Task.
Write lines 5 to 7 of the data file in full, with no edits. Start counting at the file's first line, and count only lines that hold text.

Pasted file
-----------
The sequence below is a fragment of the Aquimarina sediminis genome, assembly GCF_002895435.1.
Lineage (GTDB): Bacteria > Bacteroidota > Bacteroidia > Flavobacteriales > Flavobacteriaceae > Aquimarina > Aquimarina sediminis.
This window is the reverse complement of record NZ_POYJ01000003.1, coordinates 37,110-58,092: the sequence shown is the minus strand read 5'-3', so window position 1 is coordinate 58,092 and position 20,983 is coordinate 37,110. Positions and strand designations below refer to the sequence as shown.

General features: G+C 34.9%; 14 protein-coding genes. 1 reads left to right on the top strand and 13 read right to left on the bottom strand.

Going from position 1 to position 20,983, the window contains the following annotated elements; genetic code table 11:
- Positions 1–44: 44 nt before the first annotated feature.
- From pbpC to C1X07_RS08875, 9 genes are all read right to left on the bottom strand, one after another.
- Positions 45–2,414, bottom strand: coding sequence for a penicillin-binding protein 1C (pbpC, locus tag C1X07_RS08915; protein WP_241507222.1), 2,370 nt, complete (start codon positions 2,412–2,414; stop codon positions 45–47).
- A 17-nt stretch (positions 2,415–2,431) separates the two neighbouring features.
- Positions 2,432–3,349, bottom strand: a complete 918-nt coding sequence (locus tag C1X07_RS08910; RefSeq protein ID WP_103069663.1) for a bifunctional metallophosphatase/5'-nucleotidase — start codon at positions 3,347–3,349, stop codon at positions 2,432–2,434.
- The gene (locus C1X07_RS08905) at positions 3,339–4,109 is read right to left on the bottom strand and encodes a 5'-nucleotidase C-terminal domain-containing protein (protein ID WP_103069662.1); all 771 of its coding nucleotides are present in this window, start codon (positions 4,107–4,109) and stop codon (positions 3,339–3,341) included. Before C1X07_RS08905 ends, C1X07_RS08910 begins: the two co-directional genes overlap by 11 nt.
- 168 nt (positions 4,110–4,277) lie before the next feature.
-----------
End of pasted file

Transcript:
Going from position 1 to position 20,983, the window contains the following annotated elements; genetic code table 11:
- Positions 1–44: 44 nt before the first annotated feature.
- From pbpC to C1X07_RS08875, 9 genes are all read right to left on the bottom strand, one after another.